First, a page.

Pamela Love: Mere Mortal
PHOTO BY COLIN DODGSON
“Everyone says I’m morbid,” jewelry designer Pamela Love says with a disarming laugh. Of course, when your most editorialized work bears elaborate, eldritch motifs like skulls, crosses, and sickle-like claws, it’s not hard to be labeled “dark.” She says her designs are memento mori–totems that serve as reminders of mortality: “I don’t see that as a dark thing,” she points out. “I think it’s a positive thing! When you can face your own death, you can live to your fullest.” In any case, Love’s life is brimming at the moment. It’s Fashion Month–a chaotic period full of milestones for the jewelry designer. Her first full-fledged New York Fashion Week presentation at Milk Studios was the most crowded and celebrity-studded of the night. And just this week in London, she celebrated a special pop-up installation at Brown’s Focus; everyone from Alexa Chung to Julia Restoin-Roitfeld was in attendance.
As the “memento mori” aesthetic goes mainstream (for better or worse, you can now find budget approximations of Love’s famed eagle skull necklace at the mall), the designer insists on forcing her own principles to evolve. “I’m not a designer who is going to start fresh from scratch every season; I know what I love and I know what motifs matter to me,” Love explains. “My challenge is to expand those elements into more directional designs. Push the limits on what can constitute jewelry.” For Spring 2011, that meant Love went neck-deep into occult research, finding herself fascinated by alchemy and the way solar and lunar properties manifest themselves through the shadowy ancient practice. “Gold represents the sun and silver symbolizes the moon,” she notes. “Those correlations play out in the new looks.” Many of those new jewelry shapes revolve around specialized triangular motifs, which serve as recherché chemical symbols. Though the collection as a whole expresses a generally less combative version of Love’s sometimes difficult ideas, there are still glints of danger. The 14k gold spiked rings could still take out an eye. Her customary pentagrams still are still present, this time encircling wrists and forearms menacingly like rotary blades.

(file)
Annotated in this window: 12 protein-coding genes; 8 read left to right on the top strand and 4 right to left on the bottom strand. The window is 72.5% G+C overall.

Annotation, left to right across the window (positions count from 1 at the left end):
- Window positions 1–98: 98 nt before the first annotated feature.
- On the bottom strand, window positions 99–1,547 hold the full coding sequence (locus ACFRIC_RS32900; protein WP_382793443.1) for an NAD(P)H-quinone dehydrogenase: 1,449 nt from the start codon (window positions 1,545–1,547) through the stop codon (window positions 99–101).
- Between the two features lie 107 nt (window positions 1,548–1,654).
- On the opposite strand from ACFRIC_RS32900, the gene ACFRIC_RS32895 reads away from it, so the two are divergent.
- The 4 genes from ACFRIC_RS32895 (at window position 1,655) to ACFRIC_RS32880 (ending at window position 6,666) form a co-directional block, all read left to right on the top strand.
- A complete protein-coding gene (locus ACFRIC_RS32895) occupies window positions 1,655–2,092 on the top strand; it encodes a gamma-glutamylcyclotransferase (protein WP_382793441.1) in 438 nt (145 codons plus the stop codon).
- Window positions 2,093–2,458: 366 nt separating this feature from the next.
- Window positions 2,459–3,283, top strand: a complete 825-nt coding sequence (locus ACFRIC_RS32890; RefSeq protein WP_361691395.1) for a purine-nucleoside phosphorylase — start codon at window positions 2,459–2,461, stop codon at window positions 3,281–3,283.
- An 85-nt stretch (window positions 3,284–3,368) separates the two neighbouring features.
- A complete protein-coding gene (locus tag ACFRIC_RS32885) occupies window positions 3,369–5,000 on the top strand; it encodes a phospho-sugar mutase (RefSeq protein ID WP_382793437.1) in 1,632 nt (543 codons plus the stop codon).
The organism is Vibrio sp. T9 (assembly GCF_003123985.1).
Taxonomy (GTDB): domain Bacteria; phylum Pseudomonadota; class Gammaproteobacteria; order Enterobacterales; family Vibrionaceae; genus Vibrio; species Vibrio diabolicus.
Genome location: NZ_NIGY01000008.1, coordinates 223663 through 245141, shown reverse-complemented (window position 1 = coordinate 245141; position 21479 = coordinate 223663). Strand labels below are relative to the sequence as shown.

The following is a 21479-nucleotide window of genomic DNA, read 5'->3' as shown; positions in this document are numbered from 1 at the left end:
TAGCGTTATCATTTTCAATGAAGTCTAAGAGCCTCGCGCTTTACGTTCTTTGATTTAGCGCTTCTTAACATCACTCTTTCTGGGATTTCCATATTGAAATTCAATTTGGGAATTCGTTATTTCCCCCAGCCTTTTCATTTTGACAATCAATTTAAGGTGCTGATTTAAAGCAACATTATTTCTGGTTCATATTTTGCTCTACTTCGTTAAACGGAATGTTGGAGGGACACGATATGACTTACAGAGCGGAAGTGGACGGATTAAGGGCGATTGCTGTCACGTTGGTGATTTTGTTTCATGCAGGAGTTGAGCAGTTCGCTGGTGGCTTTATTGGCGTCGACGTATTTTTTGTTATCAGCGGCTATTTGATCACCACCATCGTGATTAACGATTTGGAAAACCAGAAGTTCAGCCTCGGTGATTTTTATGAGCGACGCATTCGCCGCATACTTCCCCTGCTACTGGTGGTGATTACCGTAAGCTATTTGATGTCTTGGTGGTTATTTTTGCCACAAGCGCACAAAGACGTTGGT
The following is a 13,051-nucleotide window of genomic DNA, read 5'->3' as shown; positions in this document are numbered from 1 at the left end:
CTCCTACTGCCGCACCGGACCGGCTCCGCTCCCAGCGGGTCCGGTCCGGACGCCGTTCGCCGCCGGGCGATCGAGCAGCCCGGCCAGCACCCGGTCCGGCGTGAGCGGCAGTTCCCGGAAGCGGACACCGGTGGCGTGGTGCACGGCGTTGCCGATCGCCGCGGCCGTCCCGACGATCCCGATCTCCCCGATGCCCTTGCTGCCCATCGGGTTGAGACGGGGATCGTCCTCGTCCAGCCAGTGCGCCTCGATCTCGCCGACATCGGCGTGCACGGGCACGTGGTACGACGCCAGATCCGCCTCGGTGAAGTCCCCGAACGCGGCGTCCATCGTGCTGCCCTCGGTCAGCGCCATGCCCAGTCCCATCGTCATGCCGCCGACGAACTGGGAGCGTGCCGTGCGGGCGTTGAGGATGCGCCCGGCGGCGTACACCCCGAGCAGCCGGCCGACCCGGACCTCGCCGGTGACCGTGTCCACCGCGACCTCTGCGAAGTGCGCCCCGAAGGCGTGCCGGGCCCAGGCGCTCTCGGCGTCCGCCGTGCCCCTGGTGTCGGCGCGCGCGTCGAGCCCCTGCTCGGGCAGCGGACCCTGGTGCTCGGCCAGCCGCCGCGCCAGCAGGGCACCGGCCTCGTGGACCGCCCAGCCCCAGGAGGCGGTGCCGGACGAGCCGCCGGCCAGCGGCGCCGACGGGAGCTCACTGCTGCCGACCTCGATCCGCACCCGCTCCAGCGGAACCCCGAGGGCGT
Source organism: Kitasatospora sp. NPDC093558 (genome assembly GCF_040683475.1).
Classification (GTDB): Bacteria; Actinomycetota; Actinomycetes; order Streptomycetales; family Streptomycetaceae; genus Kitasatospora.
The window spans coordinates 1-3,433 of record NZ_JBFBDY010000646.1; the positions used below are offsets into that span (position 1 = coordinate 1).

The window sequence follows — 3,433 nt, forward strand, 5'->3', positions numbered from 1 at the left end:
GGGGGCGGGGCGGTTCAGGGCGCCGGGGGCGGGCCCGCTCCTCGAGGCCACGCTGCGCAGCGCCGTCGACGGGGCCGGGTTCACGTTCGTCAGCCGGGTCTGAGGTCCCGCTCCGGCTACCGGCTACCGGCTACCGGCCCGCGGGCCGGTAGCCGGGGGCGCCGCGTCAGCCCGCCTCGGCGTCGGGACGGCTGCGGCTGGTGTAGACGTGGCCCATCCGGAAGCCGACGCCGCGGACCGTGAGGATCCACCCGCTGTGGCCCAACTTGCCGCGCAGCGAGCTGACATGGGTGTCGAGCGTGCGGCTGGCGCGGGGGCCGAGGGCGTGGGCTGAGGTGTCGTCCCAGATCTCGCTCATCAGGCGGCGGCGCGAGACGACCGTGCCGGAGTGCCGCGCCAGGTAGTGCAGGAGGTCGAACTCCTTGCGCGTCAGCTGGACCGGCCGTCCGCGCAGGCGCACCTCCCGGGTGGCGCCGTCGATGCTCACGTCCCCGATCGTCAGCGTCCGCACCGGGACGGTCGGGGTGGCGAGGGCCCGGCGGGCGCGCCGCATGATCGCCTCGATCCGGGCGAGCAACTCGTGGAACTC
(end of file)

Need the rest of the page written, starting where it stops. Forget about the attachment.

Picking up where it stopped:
PHOTO BY HARRY BEE
Love has long been interested in ornamentation as protection. Of the newer looks, she says: “I researched the way the women in tribes in Ethiopia and Rajasthan have used jewelry as not only decoration but a form of encasement. I’ve always been interested in the idea of personal armor.”
What about clothing as armor? Love seems keen to explore that avenue next. The dresses on the models at Love’s quite ceremonious Spring 2011 showing attracted a lot of buzz–and questions. What was the story behind those beautifully tattered frocks, which looked like they’ve been pulled straight from an elegant grave? “They were designed by me and then tinted by my friend Audrey Reynolds in 100-year-old vegetable dyes, burned, then buried.” Love explains with glee. “Literally, those dresses lived, died, and were reborn.” For the sake of the presentation–or something more? “I don’t know,” Love admits. “There may be a clothing line one day–if it can be done right. For now, those dresses are mine. I’m wearing them in London!”
Doing things “the right way” is paramount for Love. She’s a drummer in rock band Scorpio Rising, but is humble about it as “she’s still learning”. She wants to do major installation art someday (she has a degree in it from NYU’s Tisch School of the Arts), but is waiting for “the perfect collaborator, the perfect project.” Concerns over quality control, she says, are what have kept her from doing budget collaboration with a mass retailer–until now. A “mainstream” project is apparently on the horizon, but the details are being kept vague. “It’s essential to me that everything is made locally, here in the USA.” she says. “Not only just in NYC; the piece are designed and produced by friends in my very studio! The process behind my line is very organic. I won’t ever compromise on that.”